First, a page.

FAIR employment is at the heart of the quest for social justice in Northern Ireland. That the overall jobless rate there is nearly 20 percent is bad enough. That Roman Catholics are, statistically, twice as likely as Protestants to be unemployed heightens the social and political tensions in the province. The latest developments in Britain's efforts to redress the injustice of employment discrimination are the issue of a glossy new ``Guide to Effective Employment Practice,'' and the current visit of the British secretary of state for Northern Ireland, Tom King, to the United States.
Specifically, he is understood to be lobbying against the ``MacBride principles,'' a code of fair-employment practice developed by Sean MacBride, Irish Nobel Peace Prize winner. The code's rules are considered to be unexceptionable. The British worry, however, is that US state legislatures and city councils will pass laws either requiring their local companies to run any Northern Ireland operations they have according to the MacBride rules, or requiring companies in which state or municipal pension funds invest to demonstrate compliance with MacBride.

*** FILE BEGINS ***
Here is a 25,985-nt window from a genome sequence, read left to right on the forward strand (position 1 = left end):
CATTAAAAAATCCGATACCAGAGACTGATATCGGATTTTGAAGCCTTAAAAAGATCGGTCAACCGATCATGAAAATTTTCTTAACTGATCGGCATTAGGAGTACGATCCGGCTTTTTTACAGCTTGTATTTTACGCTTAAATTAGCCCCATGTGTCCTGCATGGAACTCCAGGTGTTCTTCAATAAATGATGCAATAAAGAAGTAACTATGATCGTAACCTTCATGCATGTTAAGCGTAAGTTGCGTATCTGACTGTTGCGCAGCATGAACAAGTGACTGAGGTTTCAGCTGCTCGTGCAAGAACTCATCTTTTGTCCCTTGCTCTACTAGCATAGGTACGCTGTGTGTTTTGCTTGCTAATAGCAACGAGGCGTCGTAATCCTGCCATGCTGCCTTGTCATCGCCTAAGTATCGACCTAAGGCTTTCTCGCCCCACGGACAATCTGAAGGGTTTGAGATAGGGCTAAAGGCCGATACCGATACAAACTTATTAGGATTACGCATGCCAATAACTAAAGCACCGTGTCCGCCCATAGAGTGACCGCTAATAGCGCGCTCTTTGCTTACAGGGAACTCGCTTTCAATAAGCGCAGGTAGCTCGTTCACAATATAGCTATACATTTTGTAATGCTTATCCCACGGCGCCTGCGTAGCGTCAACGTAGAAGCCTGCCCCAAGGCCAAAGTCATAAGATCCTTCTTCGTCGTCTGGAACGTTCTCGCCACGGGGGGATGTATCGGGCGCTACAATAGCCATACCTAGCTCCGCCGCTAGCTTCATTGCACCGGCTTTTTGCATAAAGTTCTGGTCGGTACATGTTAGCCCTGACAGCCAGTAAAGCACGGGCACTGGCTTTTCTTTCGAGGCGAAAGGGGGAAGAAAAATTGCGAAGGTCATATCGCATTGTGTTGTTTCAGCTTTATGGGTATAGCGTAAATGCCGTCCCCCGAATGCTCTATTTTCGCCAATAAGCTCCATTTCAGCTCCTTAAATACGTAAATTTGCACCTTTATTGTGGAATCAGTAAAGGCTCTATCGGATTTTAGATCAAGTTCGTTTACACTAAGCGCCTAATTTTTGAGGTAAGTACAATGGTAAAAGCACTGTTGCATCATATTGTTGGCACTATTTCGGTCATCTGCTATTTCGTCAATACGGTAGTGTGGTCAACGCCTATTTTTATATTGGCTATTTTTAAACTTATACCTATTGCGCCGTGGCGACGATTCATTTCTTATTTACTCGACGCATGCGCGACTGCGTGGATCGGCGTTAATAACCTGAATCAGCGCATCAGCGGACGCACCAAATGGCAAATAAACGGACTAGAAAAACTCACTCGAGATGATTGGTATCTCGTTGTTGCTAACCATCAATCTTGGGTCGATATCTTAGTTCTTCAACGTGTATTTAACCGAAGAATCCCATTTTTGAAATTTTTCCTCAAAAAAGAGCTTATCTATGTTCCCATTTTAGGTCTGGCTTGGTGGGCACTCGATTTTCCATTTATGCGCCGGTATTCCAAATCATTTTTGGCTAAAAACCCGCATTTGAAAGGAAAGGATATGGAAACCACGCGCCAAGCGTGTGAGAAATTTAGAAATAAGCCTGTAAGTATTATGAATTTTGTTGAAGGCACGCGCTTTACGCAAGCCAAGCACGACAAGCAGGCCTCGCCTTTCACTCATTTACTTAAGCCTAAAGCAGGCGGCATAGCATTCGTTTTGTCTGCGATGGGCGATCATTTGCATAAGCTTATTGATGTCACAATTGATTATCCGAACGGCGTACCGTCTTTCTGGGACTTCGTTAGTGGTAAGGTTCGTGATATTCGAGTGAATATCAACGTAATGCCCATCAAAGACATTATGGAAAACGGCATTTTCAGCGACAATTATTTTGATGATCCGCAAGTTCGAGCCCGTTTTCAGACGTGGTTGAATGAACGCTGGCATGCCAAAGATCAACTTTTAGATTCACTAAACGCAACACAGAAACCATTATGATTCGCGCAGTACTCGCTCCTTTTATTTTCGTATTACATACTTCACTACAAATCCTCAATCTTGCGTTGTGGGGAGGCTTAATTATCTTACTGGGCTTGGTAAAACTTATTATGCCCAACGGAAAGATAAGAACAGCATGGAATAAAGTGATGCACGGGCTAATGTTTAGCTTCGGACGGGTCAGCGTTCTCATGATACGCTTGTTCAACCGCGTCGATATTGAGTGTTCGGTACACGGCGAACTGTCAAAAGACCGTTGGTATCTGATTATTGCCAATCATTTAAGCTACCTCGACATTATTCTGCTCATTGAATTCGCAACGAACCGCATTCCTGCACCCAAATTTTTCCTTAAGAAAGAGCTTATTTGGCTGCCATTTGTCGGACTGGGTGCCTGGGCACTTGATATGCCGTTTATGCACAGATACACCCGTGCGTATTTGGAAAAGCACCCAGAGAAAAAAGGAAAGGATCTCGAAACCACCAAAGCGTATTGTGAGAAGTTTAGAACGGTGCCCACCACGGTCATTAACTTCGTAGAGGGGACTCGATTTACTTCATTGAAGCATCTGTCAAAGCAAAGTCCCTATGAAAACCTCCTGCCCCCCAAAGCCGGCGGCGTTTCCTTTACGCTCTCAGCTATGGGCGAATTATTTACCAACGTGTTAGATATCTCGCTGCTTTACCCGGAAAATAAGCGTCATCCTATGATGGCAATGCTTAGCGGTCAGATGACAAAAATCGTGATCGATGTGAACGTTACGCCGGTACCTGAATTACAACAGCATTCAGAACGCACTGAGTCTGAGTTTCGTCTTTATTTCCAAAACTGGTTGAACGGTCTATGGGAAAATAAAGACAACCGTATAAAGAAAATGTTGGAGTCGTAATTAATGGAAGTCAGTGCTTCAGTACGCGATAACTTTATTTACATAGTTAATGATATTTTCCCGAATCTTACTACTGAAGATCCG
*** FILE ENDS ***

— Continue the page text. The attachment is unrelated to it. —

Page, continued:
The extra paper work that such laws would ultimately require might be just the last straw to keep a firm out of Northern Ireland - or drive it out.
Unfortunately, the British still have a job to do of convincing the Catholic community - and the Irish-American community - that they are serious about ending job discrimination. Recent steps, such as the new employers' manual, are useful but do not solve the problem. And railing against MacBride may provoke the sort of confrontation in which many Irish-American politicians may end up feeling forced by constituents skeptical of the British record in Ireland to support MacBride laws after all.
Just how many would-be investors would be kept away by MacBride laws is hard to know. And any tough antidiscrimination program would likely place tough demands on employers.
But Mr. King and his colleagues should avail themselves more fully of the resources available to them under the Anglo-Irish accord, and work out, in consultation with Dublin, as well as the two religious traditions, a more pro-active approach that will preclude any perceived need for MacBride laws.